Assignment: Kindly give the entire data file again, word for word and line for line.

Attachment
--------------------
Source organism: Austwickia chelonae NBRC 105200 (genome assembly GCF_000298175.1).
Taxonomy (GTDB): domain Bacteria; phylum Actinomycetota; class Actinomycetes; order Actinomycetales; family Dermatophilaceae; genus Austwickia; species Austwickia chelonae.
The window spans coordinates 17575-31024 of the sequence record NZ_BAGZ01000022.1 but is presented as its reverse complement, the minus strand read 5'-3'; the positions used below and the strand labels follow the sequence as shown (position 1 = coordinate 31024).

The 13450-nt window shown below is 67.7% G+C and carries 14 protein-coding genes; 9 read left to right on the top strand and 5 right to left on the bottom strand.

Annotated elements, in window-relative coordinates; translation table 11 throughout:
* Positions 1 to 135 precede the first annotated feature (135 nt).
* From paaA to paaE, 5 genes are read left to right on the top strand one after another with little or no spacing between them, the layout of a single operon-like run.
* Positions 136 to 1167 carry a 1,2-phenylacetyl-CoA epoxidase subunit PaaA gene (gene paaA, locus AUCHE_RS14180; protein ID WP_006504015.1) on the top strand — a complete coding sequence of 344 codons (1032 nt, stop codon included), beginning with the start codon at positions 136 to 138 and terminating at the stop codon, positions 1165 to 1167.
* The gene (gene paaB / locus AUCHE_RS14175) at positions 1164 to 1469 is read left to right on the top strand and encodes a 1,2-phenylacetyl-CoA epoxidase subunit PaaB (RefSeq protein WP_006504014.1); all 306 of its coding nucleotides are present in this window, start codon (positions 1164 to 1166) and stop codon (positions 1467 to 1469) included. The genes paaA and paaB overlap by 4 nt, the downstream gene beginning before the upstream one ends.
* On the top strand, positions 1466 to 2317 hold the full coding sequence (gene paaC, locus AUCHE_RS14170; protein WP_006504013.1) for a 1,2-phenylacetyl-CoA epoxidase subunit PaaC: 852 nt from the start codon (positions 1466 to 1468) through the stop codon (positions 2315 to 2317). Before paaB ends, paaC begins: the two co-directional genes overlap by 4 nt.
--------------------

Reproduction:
Source organism: Austwickia chelonae NBRC 105200 (genome assembly GCF_000298175.1).
Taxonomy (GTDB): domain Bacteria; phylum Actinomycetota; class Actinomycetes; order Actinomycetales; family Dermatophilaceae; genus Austwickia; species Austwickia chelonae.
The window spans coordinates 17575-31024 of the sequence record NZ_BAGZ01000022.1 but is presented as its reverse complement, the minus strand read 5'-3'; the positions used below and the strand labels follow the sequence as shown (position 1 = coordinate 31024).

The 13450-nt window shown below is 67.7% G+C and carries 14 protein-coding genes; 9 read left to right on the top strand and 5 right to left on the bottom strand.

Annotated elements, in window-relative coordinates; translation table 11 throughout:
* Positions 1 to 135 precede the first annotated feature (135 nt).
* From paaA to paaE, 5 genes are read left to right on the top strand one after another with little or no spacing between them, the layout of a single operon-like run.
* Positions 136 to 1167 carry a 1,2-phenylacetyl-CoA epoxidase subunit PaaA gene (gene paaA, locus AUCHE_RS14180; protein ID WP_006504015.1) on the top strand — a complete coding sequence of 344 codons (1032 nt, stop codon included), beginning with the start codon at positions 136 to 138 and terminating at the stop codon, positions 1165 to 1167.
* The gene (gene paaB / locus AUCHE_RS14175) at positions 1164 to 1469 is read left to right on the top strand and encodes a 1,2-phenylacetyl-CoA epoxidase subunit PaaB (RefSeq protein WP_006504014.1); all 306 of its coding nucleotides are present in this window, start codon (positions 1164 to 1166) and stop codon (positions 1467 to 1469) included. The genes paaA and paaB overlap by 4 nt, the downstream gene beginning before the upstream one ends.
* On the top strand, positions 1466 to 2317 hold the full coding sequence (gene paaC, locus AUCHE_RS14170; protein WP_006504013.1) for a 1,2-phenylacetyl-CoA epoxidase subunit PaaC: 852 nt from the start codon (positions 1466 to 1468) through the stop codon (positions 2315 to 2317). Before paaB ends, paaC begins: the two co-directional genes overlap by 4 nt.